From waste to wealth: Developing new products from onion leaves

By Rita T. Dela Cruz

Managing agricultural waste continues to be one of the key challenges in the agriculture sector. It continues to accumulate as more crops are being grown to produce food for the growing population.

Agricultural waste could be an untapped biomass resource that can ease the country’s environmental burden or source of profit if converted into new and valuable products.

There is a need to make onion farmers more competitive so that they can produce more and eventually earn more. To do this, strategies such as adopting new farming technologies and techniques to lower the production costs and increase farm yields of the local onion farmers are necessary.

Products developed from onion leaves: dried onion leaves, powdered onion leaves, pickled onion leaves, onion leaves extract, and vacuum-fried onion leaves.

In response, the Department of Agriculture (DA) has embarked on various initiatives to protect the country’s onion industry. Specifically for the Bureau of Agricultural Research (BAR), the national research arm of DA, it was tasked to spearhead research initiatives on how to make the most out of onion leaves that are usually considered waste materials after the harvest season. BAR will look into the possibility if onion leaves can be dehydrated and used as ingredients in popular Filipino dishes such as arroz caldo, mami; and as a spice in Oriental dishes.

Onion leaves as waste 

Onion (Allium cepa) is an important crop that is highly-valued for its flavor, nutrients, and medicinal properties. No dish will ever taste the same without that distinct flavor and aroma of onion.

In 2016, the Philippines ranked 70th among the 150 countries in the world production of producing 122,595 tons of onions. China, India, and Egypt are the top three producing countries (FAO Statistical Database, 2016).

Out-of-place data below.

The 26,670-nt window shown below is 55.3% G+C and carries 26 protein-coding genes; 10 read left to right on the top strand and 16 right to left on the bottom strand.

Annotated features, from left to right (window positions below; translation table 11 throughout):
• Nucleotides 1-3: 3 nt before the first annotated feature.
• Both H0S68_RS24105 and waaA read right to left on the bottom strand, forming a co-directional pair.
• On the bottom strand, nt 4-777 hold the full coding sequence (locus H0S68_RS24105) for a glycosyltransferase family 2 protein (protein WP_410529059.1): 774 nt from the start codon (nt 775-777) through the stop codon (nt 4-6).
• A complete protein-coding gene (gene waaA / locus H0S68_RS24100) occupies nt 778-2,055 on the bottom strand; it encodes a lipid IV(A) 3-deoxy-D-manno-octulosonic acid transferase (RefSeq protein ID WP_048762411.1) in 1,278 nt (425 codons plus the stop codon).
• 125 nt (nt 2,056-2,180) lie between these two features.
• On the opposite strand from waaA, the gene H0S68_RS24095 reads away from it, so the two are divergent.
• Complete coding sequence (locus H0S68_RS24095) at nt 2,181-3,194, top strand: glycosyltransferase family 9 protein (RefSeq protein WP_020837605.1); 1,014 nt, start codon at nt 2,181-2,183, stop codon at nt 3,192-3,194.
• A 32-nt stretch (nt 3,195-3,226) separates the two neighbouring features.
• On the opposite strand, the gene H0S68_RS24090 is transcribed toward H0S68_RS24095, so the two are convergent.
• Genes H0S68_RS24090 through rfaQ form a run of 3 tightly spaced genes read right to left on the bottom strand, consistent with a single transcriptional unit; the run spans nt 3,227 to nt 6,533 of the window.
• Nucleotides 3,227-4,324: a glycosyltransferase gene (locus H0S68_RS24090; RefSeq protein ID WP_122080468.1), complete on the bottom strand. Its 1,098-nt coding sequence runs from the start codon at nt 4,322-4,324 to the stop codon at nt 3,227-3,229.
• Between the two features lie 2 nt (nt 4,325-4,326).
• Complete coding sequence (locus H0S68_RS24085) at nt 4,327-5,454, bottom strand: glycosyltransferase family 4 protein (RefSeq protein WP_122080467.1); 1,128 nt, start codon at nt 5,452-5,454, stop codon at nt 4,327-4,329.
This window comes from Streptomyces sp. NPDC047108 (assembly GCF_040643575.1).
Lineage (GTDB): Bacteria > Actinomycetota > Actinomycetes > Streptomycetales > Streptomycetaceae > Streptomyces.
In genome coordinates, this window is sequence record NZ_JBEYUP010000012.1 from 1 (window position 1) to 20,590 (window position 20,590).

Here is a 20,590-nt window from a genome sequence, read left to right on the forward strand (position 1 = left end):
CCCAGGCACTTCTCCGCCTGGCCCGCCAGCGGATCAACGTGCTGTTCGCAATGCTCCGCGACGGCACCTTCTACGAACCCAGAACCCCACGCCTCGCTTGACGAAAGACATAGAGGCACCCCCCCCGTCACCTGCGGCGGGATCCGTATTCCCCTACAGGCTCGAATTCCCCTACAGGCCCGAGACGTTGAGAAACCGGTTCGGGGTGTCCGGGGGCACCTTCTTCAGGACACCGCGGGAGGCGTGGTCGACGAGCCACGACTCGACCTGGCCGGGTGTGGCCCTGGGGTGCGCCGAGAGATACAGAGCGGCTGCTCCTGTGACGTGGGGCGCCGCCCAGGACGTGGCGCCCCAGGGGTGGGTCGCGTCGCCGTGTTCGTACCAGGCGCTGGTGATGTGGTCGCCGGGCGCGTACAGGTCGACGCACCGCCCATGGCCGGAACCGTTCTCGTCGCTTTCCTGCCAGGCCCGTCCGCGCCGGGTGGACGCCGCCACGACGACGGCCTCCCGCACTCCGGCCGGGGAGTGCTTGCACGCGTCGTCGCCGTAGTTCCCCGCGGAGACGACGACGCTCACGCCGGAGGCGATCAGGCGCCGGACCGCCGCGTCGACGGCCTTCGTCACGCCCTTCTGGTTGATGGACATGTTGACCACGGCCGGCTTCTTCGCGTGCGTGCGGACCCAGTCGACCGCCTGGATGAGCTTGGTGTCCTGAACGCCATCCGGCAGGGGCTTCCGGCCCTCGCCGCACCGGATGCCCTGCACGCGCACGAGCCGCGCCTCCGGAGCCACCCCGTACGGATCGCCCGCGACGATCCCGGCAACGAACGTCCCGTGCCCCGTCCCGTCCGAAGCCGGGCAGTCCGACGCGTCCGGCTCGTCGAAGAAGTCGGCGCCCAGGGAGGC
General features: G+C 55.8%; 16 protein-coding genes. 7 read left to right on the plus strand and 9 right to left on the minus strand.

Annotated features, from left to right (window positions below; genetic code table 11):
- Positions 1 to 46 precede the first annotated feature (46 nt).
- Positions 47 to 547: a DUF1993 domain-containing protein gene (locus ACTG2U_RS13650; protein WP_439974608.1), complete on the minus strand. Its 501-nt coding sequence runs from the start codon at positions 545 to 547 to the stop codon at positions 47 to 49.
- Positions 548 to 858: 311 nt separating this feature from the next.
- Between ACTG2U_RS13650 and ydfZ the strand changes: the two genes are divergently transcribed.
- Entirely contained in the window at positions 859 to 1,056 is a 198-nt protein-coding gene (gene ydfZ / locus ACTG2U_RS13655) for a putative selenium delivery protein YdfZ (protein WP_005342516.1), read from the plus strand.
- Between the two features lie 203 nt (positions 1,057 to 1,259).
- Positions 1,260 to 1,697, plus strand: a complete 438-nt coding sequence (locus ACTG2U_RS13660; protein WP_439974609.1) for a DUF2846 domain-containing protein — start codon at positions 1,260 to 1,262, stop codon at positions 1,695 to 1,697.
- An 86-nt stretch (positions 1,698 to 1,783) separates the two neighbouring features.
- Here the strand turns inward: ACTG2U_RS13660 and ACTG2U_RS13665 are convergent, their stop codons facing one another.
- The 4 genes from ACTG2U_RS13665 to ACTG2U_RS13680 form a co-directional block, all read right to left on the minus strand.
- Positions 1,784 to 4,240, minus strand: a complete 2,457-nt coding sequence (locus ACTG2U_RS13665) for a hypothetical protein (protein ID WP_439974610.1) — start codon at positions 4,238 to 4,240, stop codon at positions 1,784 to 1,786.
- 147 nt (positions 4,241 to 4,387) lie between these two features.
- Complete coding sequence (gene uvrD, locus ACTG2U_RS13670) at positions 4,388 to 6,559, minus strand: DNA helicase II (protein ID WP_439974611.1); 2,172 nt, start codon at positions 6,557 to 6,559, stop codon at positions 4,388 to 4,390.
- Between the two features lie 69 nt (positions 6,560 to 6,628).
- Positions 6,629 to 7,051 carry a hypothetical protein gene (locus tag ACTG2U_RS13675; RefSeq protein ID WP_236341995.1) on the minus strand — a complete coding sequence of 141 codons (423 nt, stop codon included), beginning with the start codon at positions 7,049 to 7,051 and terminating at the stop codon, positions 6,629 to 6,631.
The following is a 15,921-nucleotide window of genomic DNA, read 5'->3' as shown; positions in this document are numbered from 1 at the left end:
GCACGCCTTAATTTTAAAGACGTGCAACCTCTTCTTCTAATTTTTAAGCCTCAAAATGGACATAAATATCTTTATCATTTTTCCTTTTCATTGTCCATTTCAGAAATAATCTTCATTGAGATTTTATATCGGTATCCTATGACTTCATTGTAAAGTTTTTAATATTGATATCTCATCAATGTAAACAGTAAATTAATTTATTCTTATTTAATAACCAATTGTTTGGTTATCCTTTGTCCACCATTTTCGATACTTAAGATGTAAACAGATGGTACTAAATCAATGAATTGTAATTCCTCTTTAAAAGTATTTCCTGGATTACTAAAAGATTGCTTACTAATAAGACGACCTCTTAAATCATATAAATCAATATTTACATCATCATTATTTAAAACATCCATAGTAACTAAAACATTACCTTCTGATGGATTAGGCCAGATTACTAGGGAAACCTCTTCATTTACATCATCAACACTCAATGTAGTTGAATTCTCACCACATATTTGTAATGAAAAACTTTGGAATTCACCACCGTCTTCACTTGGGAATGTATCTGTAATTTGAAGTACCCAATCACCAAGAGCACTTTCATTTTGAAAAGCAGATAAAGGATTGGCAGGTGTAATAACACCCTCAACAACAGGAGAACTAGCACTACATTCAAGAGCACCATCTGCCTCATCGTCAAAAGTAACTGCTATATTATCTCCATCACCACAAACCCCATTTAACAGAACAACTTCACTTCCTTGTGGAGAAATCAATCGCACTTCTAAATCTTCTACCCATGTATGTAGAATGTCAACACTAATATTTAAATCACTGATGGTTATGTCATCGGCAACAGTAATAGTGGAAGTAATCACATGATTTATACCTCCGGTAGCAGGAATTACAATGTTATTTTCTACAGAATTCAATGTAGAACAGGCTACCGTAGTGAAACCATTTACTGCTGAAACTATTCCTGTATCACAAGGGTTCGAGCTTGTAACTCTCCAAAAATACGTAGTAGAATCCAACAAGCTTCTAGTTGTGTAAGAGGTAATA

In the Philippines, Nueva Ecija continues to be the top producer of onion, accounting for at least more than half of the country’s production. The onion varieties commonly planted are red onion, yellow or white onion, and shallot. The Philippines’ onion exports, mainly consisting of the red shallot type, are mostly coming from Nueva Ecija.

Onions are harvested manually by pulling out the mature bulbs. After harvesting the bulbs, the onion roots and leaves become waste. Due to lack of proper disposal of organic waste, the accumulation of large quantities of organic wastes has become a challenge.

The onion leaves are left behind in the field and are allowed to decay, producing a foul odor and can be a repository for pests and insects, causing possible contamination and environmental hazard in the area.

Seeing the value from these agricultural wastes, particularly the onion leaves, former Agriculture Secretary Piñol instructed BAR to look into the possibilities of finding new uses or converting new products from these waste onion leaves. Specifically, he instructed that the onion leaves, upon dehydration, be used as a spice in Oriental dishes, including arroz caldo and mami. By doing so, farmers will be able to earn more and address the problem of managing farm wastes.

Turning onion leaves into new products

In response to the directives of Piñol to explore research interventions that can optimize the uses of onion, BAR met with project implementers from various R&D implementing agencies, including the University of the Philippines Los Baños (UPLB), during the last quarter of 2017. The meeting was set to come up with an integrated program that will cover various researchable areas and the development of technologies on onion.

Implemented in 2017, UPLB’s project titled, “Increasing Farmers’ Income through the Utilization of Waste Onion Leaves for Various Applications” aimed to develop a package of technologies (POTs) for the utilization of onion leaves into different products, and to promote the commercialization of POTs to provide additional income to farmers.